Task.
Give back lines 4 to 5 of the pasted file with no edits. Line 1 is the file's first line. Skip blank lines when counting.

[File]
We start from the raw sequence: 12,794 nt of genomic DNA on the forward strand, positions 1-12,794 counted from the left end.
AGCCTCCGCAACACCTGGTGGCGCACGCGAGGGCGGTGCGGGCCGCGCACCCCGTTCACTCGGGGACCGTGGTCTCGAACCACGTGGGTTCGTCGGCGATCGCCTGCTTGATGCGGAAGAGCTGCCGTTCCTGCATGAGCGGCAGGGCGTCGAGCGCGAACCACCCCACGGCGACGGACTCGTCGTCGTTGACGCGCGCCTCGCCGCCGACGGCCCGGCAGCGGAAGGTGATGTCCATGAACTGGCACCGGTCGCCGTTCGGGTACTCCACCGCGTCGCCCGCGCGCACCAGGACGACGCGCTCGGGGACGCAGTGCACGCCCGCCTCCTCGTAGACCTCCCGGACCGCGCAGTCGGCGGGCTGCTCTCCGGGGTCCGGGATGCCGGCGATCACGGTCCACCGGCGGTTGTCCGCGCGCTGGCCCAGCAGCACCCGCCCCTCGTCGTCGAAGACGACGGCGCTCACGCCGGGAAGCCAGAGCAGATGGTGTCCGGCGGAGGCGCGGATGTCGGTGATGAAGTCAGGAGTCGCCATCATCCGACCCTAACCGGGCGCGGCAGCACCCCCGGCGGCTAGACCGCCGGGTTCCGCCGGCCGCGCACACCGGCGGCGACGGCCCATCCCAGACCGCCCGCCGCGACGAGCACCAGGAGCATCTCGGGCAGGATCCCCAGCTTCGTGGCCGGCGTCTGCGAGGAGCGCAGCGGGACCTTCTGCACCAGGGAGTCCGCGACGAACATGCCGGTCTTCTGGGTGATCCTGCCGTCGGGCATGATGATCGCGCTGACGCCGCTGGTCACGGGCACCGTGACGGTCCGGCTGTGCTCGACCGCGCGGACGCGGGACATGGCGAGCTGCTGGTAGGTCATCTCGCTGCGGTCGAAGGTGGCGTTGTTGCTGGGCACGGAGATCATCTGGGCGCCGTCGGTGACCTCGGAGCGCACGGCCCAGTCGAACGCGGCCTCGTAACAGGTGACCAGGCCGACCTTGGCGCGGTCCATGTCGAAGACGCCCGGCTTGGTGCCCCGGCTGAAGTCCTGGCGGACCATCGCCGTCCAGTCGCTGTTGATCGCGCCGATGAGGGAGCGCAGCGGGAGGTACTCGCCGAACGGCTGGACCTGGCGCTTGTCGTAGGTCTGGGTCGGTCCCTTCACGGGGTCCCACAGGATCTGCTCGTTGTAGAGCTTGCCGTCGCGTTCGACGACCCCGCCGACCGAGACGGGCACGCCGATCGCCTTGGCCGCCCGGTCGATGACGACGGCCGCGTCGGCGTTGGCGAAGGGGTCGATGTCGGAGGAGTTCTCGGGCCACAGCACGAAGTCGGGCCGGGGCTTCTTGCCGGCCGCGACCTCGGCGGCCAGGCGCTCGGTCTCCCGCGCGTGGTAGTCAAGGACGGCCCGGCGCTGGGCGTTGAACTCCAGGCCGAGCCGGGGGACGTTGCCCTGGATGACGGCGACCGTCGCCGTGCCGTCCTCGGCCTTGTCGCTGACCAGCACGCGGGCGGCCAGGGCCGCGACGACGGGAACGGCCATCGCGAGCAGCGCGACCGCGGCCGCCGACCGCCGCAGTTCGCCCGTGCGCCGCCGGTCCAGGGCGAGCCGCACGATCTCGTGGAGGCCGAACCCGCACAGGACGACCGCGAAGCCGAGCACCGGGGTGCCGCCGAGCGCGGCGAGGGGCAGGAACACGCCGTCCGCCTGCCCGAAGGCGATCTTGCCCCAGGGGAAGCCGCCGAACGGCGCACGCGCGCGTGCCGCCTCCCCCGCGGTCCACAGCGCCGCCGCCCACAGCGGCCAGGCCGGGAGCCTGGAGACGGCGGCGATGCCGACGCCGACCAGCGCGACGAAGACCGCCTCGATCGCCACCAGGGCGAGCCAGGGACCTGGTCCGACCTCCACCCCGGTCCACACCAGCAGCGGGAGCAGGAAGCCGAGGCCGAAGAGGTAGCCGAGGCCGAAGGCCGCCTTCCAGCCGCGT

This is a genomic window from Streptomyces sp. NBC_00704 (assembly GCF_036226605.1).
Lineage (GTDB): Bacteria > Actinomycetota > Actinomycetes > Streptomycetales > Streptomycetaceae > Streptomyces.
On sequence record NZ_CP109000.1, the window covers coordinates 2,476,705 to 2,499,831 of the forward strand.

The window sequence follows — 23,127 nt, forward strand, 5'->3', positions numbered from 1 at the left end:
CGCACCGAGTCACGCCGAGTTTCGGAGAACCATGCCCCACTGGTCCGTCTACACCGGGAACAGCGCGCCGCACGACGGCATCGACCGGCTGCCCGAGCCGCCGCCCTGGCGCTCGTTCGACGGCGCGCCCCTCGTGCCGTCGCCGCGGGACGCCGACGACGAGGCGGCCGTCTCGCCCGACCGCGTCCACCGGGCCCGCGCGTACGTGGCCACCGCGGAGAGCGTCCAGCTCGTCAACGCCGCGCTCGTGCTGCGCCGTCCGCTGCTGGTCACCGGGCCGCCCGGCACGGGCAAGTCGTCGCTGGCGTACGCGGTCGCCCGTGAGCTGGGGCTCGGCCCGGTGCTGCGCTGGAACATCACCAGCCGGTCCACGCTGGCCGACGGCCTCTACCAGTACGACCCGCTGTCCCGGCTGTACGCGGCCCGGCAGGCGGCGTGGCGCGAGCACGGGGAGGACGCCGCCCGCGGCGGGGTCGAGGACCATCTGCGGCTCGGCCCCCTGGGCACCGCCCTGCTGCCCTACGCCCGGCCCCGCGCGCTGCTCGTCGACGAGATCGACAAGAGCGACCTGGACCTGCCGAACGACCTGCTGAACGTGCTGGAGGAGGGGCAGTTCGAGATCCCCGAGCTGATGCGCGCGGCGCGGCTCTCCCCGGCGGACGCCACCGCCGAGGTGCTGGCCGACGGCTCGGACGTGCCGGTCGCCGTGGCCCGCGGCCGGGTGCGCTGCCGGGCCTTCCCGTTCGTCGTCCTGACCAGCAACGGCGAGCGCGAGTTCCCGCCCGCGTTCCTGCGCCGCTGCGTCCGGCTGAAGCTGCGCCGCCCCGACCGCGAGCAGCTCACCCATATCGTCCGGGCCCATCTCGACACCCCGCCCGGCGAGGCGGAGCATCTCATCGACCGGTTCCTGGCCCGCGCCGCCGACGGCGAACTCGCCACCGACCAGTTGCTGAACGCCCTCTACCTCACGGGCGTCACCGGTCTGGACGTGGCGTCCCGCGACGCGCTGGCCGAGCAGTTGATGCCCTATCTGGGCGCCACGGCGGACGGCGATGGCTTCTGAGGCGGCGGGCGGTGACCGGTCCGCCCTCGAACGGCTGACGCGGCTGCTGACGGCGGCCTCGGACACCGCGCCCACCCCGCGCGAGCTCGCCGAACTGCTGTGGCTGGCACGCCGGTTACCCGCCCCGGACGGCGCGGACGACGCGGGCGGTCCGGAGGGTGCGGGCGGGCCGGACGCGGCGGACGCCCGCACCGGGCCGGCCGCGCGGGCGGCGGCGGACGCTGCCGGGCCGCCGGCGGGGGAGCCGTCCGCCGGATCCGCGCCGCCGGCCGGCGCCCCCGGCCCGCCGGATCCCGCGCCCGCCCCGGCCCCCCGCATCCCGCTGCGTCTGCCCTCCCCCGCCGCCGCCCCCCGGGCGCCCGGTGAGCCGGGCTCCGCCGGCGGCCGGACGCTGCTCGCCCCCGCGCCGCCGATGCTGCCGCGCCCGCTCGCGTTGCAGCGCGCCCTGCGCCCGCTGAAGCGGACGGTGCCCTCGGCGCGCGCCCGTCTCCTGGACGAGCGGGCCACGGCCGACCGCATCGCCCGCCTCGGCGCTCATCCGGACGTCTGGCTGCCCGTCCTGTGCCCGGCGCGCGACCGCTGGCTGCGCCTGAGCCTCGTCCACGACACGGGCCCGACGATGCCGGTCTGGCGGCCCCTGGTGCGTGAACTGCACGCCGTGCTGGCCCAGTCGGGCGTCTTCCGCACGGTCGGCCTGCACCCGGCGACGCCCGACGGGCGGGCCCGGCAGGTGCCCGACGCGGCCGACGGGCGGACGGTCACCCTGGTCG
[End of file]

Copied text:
Lineage (GTDB): Bacteria > Actinomycetota > Actinomycetes > Streptomycetales > Streptomycetaceae > Streptomyces.
On sequence record NZ_CP109000.1, the window covers coordinates 2,476,705 to 2,499,831 of the forward strand.